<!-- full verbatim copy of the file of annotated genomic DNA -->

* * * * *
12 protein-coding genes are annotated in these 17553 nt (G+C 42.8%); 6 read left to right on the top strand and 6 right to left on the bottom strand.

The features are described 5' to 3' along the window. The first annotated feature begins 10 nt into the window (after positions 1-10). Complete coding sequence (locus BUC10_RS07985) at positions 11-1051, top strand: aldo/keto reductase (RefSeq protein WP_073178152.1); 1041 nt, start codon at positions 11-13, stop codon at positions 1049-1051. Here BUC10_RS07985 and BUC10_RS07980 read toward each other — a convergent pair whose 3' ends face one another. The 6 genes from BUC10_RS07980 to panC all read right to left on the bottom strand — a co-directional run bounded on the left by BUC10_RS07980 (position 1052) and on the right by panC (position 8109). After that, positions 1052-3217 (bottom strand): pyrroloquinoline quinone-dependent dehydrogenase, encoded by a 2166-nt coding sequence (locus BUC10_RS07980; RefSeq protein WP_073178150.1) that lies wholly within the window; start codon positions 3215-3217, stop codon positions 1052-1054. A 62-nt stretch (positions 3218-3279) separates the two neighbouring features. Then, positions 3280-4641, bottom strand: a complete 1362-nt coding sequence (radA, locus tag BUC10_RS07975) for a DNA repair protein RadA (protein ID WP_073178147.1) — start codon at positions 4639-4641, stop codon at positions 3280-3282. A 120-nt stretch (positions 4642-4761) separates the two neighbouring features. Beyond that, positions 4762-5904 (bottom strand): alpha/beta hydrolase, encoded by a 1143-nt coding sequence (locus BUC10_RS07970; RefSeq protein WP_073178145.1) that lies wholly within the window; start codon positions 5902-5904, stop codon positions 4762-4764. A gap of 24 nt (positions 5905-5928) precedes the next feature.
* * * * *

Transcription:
12 protein-coding genes are annotated in these 17553 nt (G+C 42.8%); 6 read left to right on the top strand and 6 right to left on the bottom strand.

The features are described 5' to 3' along the window. The first annotated feature begins 10 nt into the window (after positions 1-10). Complete coding sequence (locus BUC10_RS07985) at positions 11-1051, top strand: aldo/keto reductase (RefSeq protein WP_073178152.1); 1041 nt, start codon at positions 11-13, stop codon at positions 1049-1051. Here BUC10_RS07985 and BUC10_RS07980 read toward each other — a convergent pair whose 3' ends face one another. The 6 genes from BUC10_RS07980 to panC all read right to left on the bottom strand — a co-directional run bounded on the left by BUC10_RS07980 (position 1052) and on the right by panC (position 8109). After that, positions 1052-3217 (bottom strand): pyrroloquinoline quinone-dependent dehydrogenase, encoded by a 2166-nt coding sequence (locus BUC10_RS07980; RefSeq protein WP_073178150.1) that lies wholly within the window; start codon positions 3215-3217, stop codon positions 1052-1054. A 62-nt stretch (positions 3218-3279) separates the two neighbouring features. Then, positions 3280-4641, bottom strand: a complete 1362-nt coding sequence (radA, locus tag BUC10_RS07975) for a DNA repair protein RadA (protein ID WP_073178147.1) — start codon at positions 4639-4641, stop codon at positions 3280-3282. A 120-nt stretch (positions 4642-4761) separates the two neighbouring features. Beyond that, positions 4762-5904 (bottom strand): alpha/beta hydrolase, encoded by a 1143-nt coding sequence (locus BUC10_RS07970; RefSeq protein WP_073178145.1) that lies wholly within the window; start codon positions 5902-5904, stop codon positions 4762-4764. A gap of 24 nt (positions 5905-5928) precedes the next feature.